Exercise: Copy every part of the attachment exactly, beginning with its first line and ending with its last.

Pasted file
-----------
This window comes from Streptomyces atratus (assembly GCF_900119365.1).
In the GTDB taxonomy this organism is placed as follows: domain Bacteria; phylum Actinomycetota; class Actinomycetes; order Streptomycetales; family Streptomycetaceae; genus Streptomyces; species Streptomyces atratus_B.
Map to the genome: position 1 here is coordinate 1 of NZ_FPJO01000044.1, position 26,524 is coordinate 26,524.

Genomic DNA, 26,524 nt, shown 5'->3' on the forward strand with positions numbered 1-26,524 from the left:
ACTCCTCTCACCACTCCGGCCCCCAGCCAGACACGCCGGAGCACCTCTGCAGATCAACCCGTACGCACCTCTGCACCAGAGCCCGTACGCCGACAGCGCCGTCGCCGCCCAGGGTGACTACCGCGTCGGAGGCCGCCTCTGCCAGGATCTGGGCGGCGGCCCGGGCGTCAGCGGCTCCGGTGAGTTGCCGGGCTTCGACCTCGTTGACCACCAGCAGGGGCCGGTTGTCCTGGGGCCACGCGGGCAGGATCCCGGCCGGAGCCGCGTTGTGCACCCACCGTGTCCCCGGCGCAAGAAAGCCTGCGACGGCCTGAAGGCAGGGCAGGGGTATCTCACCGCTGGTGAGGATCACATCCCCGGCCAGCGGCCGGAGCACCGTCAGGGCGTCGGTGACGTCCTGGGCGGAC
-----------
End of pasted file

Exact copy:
This window comes from Streptomyces atratus (assembly GCF_900119365.1).
In the GTDB taxonomy this organism is placed as follows: domain Bacteria; phylum Actinomycetota; class Actinomycetes; order Streptomycetales; family Streptomycetaceae; genus Streptomyces; species Streptomyces atratus_B.
Map to the genome: position 1 here is coordinate 1 of NZ_FPJO01000044.1, position 26,524 is coordinate 26,524.

Genomic DNA, 26,524 nt, shown 5'->3' on the forward strand with positions numbered 1-26,524 from the left:
ACTCCTCTCACCACTCCGGCCCCCAGCCAGACACGCCGGAGCACCTCTGCAGATCAACCCGTACGCACCTCTGCACCAGAGCCCGTACGCCGACAGCGCCGTCGCCGCCCAGGGTGACTACCGCGTCGGAGGCCGCCTCTGCCAGGATCTGGGCGGCGGCCCGGGCGTCAGCGGCTCCGGTGAGTTGCCGGGCTTCGACCTCGTTGACCACCAGCAGGGGCCGGTTGTCCTGGGGCCACGCGGGCAGGATCCCGGCCGGAGCCGCGTTGTGCACCCACCGTGTCCCCGGCGCAAGAAAGCCTGCGACGGCCTGAAGGCAGGGCAGGGGTATCTCACCGCTGGTGAGGATCACATCCCCGGCCAGCGGCCGGAGCACCGTCAGGGCGTCGGTGACGTCCTGGGCGGAC